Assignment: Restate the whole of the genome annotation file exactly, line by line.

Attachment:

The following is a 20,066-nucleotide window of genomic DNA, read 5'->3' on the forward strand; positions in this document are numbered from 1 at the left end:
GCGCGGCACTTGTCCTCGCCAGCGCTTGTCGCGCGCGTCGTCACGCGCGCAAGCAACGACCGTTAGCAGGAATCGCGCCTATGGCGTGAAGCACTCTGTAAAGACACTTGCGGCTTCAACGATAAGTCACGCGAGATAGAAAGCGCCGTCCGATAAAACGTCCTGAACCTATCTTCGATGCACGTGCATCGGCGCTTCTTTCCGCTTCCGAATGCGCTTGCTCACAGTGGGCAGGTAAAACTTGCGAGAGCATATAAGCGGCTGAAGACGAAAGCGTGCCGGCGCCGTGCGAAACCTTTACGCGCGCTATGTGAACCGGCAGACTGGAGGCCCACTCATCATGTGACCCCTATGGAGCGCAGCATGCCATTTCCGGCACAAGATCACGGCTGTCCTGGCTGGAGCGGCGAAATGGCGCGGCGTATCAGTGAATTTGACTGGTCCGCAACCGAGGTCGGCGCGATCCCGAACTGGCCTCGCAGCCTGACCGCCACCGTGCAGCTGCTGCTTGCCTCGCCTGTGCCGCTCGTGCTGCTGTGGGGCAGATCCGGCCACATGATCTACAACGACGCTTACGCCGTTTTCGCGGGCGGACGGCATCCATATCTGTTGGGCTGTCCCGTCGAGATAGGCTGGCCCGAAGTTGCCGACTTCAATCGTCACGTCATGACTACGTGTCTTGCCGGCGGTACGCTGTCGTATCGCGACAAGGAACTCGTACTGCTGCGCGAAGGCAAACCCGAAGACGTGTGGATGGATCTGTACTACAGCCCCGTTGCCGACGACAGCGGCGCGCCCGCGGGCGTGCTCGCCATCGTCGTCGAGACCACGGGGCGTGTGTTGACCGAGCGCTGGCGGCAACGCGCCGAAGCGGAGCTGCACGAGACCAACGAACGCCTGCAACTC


The following is a 20,066-nucleotide window of genomic DNA, read 5'->3' on the forward strand; positions in this document are numbered from 1 at the left end:
GCGCGGCACTTGTCCTCGCCAGCGCTTGTCGCGCGCGTCGTCACGCGCGCAAGCAACGACCGTTAGCAGGAATCGCGCCTATGGCGTGAAGCACTCTGTAAAGACACTTGCGGCTTCAACGATAAGTCACGCGAGATAGAAAGCGCCGTCCGATAAAACGTCCTGAACCTATCTTCGATGCACGTGCATCGGCGCTTCTTTCCGCTTCCGAATGCGCTTGCTCACAGTGGGCAGGTAAAACTTGCGAGAGCATATAAGCGGCTGAAGACGAAAGCGTGCCGGCGCCGTGCGAAACCTTTACGCGCGCTATGTGAACCGGCAGACTGGAGGCCCACTCATCATGTGACCCCTATGGAGCGCAGCATGCCATTTCCGGCACAAGATCACGGCTGTCCTGGCTGGAGCGGCGAAATGGCGCGGCGTATCAGTGAATTTGACTGGTCCGCAACCGAGGTCGGCGCGATCCCGAACTGGCCTCGCAGCCTGACCGCCACCGTGCAGCTGCTGCTTGCCTCGCCTGTGCCGCTCGTGCTGCTGTGGGGCAGATCCGGCCACATGATCTACAACGACGCTTACGCCGTTTTCGCGGGCGGACGGCATCCATATCTGTTGGGCTGTCCCGTCGAGATAGGCTGGCCCGAAGTTGCCGACTTCAATCGTCACGTCATGACTACGTGTCTTGCCGGCGGTACGCTGTCGTATCGCGACAAGGAACTCGTACTGCTGCGCGAAGGCAAACCCGAAGACGTGTGGATGGATCTGTACTACAGCCCCGTTGCCGACGACAGCGGCGCGCCCGCGGGCGTGCTCGCCATCGTCGTCGAGACCACGGGGCGTGTGTTGACCGAGCGCTGGCGGCAACGCGCCGAAGCGGAGCTGCACGAGACCAACGAACGCCTGCAACTC